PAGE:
Indiana: Accelerating the Automotive Industry
Automotive Site Guide 2008
Advanced manufacturing is a mainstay of Indiana's economy. The production of motor vehicles, parts, and transportation equipment is the state's leading manufacturing sector. In fact, Indiana ranked sixth in the nation for automobile manufacturing growth in 2008 and currently ranks third or higher nationally in almost every segment of this industry.
Since 1893, when Indiana inventor Elwood Haynes designed a motorized "horseless carriage," Indiana has been a hotbed of automotive production. Famous early models such as the Izzer, Wescott, and Stutz gave way to better-known and more successful models such as Auburn, Cord, Duesenberg, and Studebaker.
Indiana today is a national leader in vehicle production, including major assembly plants for U.S. stalwarts such as AM General and General Motors, which produces more than 240,000 pickup trucks each year at its Fort Wayne, Indiana, assembly plant.
Indiana is also home to hundreds of domestic parts manufacturers, including Chrysler, Cummins, Ford, Allison Transmission, and ArvinMeritor. Chrysler employs approximately 6,400 Indiana workers in four manufacturing facilities. Allison Transmission operates a $1 billion facility in Indianapolis. CTS Corporation is known for its superior automotive sensors, which are used throughout the world while Diamet, Enkei, Accuride Corp., Remy International Inc., and Wabash National Corp. are all innovative automotive manufacturers that are in the top 30 highest grossing companies in the state.
Indiana also is home to major international investment and manufacturing, with approximately 500 international companies employing more than 139,000 Indiana workers - including more than 83,000 employees involved in manufacturing.
More than 220 companies from Japan - employing more than 42,000 workers - are located in Indiana. The state ranks first in terms of employment by Japanese firms relative to other Midwestern states, according to the 2006 Japanese Direct Investment Survey.
Among these companies are Japan's leading automotive companies: Indiana is home to North America's only Subaru assembly plant; a Toyota assembly plant; and a Toyota-Fuji Heavy Industries joint venture. A new Honda assembly plant will begin producing the popular Honda Civic in October 2008.
Hundreds of international vehicle parts makers, including Toyota Boshoku, Robert Bosch, Freudenberg & Co., Siemens, and ThyssenKrupp are located in Indiana. GETRAG, a German firm, currently is building a new $450 million transmission plant in central Indiana and the state also is home of the North American headquarters of Aisin U.S.A.
Indiana's Business Advantages
Indiana's central location, business-friendly environment, and skilled and reliable work force put the world's automotive companies in the fast lane for business success.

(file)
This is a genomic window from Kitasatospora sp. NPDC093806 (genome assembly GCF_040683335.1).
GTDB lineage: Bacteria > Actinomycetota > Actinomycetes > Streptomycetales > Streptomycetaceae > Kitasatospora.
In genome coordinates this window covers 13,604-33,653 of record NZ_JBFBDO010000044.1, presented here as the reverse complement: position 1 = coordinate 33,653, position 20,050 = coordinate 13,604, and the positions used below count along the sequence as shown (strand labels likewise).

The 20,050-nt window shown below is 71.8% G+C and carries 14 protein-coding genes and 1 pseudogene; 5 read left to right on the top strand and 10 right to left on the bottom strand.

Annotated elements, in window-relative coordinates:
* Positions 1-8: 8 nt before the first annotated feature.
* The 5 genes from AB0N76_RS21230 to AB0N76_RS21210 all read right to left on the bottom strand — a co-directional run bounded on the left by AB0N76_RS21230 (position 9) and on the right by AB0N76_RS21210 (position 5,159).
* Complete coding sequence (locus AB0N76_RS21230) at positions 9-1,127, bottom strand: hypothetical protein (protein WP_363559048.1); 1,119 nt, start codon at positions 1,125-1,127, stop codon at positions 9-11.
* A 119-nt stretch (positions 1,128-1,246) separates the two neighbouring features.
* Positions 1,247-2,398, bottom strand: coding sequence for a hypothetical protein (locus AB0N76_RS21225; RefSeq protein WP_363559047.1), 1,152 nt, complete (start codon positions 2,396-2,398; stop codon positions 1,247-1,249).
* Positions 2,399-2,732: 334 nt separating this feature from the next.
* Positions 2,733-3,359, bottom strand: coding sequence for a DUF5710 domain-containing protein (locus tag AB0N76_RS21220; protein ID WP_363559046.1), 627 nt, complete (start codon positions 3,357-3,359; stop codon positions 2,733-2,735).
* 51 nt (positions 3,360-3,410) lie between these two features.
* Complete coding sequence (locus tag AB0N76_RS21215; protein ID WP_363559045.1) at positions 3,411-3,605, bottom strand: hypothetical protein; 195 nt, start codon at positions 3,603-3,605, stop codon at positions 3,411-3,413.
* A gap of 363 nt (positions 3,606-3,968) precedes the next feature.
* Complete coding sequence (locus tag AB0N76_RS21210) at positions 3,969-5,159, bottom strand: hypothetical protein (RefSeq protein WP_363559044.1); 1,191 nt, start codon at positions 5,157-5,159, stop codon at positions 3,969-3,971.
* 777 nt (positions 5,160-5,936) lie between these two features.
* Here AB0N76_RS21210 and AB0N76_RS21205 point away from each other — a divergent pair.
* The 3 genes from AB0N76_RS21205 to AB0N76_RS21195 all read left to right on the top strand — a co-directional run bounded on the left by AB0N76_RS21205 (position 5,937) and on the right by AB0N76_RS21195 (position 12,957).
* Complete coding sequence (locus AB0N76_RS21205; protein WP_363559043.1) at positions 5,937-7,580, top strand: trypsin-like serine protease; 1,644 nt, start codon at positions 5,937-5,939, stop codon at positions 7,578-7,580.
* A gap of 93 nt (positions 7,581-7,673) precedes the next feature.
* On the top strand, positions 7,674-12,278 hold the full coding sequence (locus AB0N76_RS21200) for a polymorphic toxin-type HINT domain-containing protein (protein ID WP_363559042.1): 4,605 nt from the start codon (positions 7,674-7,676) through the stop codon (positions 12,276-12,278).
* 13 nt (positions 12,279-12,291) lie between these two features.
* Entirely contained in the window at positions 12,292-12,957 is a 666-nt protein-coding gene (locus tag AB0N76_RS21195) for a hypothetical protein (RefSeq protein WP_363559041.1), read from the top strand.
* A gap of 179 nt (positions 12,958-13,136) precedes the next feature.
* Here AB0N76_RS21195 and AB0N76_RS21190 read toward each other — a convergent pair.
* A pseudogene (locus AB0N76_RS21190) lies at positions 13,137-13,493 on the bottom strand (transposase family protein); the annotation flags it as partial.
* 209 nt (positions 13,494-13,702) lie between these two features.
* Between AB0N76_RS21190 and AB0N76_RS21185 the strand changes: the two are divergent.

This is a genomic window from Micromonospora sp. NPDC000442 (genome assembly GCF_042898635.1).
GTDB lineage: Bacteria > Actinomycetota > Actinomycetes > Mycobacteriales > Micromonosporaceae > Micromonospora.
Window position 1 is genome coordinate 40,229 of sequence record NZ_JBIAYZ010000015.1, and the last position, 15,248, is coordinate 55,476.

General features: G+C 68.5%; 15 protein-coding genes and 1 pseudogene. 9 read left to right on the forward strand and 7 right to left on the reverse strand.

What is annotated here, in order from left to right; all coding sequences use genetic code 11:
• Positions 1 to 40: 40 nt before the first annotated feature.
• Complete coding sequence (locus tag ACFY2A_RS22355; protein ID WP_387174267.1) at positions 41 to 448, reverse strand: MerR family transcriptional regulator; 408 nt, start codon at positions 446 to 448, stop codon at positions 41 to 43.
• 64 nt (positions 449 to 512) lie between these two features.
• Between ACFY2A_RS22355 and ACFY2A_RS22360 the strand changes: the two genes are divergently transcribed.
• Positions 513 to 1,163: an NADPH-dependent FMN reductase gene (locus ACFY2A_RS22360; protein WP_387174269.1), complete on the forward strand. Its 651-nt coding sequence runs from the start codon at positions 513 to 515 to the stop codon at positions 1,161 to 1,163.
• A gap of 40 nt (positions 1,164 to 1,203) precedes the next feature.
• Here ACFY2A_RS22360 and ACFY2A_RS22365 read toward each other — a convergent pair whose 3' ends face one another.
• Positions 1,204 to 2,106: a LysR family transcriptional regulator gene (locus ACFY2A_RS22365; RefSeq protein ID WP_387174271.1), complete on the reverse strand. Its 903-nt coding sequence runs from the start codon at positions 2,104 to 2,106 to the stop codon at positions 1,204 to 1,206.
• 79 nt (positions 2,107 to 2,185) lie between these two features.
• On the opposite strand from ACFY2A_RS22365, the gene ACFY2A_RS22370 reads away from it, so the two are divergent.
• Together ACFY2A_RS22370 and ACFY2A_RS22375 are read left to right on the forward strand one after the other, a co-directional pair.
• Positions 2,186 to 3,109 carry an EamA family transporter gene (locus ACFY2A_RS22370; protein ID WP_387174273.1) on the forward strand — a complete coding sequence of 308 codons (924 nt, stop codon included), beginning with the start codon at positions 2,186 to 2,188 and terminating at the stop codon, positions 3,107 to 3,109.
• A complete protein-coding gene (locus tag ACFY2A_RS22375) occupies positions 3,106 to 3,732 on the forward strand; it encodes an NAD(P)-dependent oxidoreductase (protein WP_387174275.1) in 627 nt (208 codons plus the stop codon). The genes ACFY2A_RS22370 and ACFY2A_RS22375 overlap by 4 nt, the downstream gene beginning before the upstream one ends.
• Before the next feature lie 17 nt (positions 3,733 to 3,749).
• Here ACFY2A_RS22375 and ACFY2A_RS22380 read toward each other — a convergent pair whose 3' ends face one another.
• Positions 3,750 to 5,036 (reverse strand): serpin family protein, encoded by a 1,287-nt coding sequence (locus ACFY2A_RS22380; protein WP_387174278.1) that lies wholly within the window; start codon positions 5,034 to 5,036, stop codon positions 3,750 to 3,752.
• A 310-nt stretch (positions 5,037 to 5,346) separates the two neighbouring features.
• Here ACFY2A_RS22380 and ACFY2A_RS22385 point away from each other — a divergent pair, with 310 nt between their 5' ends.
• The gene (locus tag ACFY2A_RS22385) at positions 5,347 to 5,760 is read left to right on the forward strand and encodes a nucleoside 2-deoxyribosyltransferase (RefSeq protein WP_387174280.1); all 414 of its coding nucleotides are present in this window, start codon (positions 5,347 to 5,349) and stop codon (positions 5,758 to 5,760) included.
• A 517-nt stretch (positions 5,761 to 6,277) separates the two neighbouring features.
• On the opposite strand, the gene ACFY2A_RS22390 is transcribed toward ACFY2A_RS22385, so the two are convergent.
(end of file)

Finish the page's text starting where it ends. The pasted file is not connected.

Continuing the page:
Indiana ranks first in the Midwest and 12th nationally in the Tax Foundation's Business Tax Climate Index; is one of the lowest cost places to do business in the Midwest and the nation, according to Forbes; and ranks first in the Midwest in the Milken Institute's Cost of Doing Business Index. Indiana has the lowest workers' compensation rates for manufacturing in the Midwest and second lowest in the nation.
Indiana offers one of the highest research and development sales tax credits in the country, which provides an exemption to companies on the amount they pay in state sales taxes on R&D equipment. Indiana has no inventory tax and is phasing in the single-sales factor for apportioning corporate income tax.
Under the leadership of Governor Mitch Daniels, Indiana recently completed a sweeping property tax reform plan that will cut homeowner property taxes by more than 30 percent and provides permanent protection against future property tax increases for homeowners and businesses. Indiana is also one of only 10 states in the country to boast an AAA credit rating by Standard & Poor's Ratings Service.
The "Crossroads of America," Indiana is a leading logistics hub for North America. More than 82 million people live within 500 miles of Indiana and more than 20 major metropolitan markets are within a half-day's drive of the state. More interstate highways intersect Indiana than any other state. Indiana also features a vast rail system, thriving ports on two of the nation's busiest waterways, and the nation's second-largest FedEx facility. The result is a huge advantage for businesses that rely on fast, efficient distribution.
Indiana has embarked on a massive $12 billion infrastructure investment program that will dramatically improve the state's transportation and logistics infrastructure. Called Major Moves, the program includes more than 200 new construction projects and 200 major preservation projects over a 10-year period - all funded without an increase in the state gas or diesel tax.
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